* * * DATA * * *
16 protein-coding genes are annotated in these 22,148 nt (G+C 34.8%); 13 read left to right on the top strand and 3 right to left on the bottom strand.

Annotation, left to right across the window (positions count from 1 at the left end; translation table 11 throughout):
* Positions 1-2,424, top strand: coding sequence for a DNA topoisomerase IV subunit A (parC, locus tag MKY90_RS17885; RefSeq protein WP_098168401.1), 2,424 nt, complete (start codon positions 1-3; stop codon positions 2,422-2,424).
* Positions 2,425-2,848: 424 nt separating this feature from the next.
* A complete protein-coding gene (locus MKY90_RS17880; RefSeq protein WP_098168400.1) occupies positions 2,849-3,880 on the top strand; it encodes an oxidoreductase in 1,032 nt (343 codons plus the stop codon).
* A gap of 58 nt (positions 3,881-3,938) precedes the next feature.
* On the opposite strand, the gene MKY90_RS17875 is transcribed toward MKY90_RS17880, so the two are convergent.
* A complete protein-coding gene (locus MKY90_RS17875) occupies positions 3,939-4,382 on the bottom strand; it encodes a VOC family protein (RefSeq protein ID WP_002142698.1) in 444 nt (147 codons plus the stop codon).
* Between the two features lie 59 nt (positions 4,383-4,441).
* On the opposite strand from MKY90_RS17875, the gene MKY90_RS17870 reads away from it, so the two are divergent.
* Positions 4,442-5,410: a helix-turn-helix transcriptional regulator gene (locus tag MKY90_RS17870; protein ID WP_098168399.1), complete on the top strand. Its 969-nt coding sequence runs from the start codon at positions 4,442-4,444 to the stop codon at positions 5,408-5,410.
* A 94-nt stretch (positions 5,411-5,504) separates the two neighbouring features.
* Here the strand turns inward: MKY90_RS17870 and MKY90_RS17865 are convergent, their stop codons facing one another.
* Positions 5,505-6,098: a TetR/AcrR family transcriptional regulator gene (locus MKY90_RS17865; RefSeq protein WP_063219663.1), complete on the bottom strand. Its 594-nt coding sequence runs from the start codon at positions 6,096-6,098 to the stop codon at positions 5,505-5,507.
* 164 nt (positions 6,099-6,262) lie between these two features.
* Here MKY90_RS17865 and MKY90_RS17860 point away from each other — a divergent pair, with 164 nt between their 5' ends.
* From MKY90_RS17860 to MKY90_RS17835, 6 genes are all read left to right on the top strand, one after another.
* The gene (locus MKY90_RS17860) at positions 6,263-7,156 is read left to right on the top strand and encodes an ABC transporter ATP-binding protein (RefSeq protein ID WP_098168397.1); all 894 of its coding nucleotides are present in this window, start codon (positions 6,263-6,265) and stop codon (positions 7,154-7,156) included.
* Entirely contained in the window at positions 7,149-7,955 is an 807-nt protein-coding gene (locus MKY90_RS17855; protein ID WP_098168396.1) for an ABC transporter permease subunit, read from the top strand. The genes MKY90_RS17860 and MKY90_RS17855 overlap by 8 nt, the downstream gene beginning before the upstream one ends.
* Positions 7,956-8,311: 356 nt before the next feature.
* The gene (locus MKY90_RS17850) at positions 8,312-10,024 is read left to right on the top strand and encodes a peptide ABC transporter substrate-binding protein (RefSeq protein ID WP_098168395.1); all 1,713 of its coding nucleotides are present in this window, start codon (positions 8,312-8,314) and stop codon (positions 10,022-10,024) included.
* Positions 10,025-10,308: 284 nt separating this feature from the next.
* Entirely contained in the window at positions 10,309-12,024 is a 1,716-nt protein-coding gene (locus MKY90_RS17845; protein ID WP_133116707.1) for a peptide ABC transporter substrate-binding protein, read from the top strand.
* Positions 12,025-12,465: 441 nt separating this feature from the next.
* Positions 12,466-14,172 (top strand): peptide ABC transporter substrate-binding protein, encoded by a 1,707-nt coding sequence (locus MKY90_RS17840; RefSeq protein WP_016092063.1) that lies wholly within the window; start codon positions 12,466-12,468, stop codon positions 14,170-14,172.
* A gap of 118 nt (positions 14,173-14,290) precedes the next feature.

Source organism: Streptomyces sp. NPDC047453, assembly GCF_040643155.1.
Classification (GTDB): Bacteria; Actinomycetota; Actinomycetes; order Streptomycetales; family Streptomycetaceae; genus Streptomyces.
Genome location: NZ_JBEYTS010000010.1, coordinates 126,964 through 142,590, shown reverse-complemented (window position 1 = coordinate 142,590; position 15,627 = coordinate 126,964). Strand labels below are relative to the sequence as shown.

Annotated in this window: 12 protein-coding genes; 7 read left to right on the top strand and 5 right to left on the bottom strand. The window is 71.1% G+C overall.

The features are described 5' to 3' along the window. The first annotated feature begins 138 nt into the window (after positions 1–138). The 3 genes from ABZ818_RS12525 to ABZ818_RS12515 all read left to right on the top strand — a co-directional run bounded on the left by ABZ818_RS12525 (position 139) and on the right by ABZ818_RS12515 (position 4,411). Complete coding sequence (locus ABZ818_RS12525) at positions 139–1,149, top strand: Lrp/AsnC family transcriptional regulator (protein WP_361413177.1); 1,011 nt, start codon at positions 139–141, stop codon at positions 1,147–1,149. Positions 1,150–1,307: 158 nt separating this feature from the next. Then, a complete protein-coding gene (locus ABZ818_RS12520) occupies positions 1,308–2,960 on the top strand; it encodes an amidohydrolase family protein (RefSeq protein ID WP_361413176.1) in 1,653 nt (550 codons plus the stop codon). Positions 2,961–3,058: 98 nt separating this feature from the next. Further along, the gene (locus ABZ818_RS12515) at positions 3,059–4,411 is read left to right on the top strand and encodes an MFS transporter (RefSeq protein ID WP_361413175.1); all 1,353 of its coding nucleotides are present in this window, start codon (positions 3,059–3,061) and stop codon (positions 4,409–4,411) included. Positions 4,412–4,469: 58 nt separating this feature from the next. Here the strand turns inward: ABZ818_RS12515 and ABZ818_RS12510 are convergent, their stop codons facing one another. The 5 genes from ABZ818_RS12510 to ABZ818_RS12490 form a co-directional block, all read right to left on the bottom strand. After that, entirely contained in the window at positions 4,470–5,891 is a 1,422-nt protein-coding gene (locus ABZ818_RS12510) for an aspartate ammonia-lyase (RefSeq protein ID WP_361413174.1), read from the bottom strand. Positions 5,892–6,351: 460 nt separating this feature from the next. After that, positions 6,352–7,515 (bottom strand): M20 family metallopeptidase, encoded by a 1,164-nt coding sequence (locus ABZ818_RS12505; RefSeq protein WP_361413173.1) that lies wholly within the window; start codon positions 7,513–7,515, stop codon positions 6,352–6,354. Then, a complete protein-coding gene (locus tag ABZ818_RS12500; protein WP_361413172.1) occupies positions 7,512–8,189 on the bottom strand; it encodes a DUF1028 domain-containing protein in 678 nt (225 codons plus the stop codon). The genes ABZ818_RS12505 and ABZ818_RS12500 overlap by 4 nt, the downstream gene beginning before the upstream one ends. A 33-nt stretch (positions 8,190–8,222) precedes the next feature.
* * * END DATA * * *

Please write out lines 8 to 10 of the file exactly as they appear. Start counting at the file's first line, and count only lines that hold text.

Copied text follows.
* A complete protein-coding gene (locus MKY90_RS17875) occupies positions 3,939-4,382 on the bottom strand; it encodes a VOC family protein (RefSeq protein ID WP_002142698.1) in 444 nt (147 codons plus the stop codon).
* Between the two features lie 59 nt (positions 4,383-4,441).
* On the opposite strand from MKY90_RS17875, the gene MKY90_RS17870 reads away from it, so the two are divergent.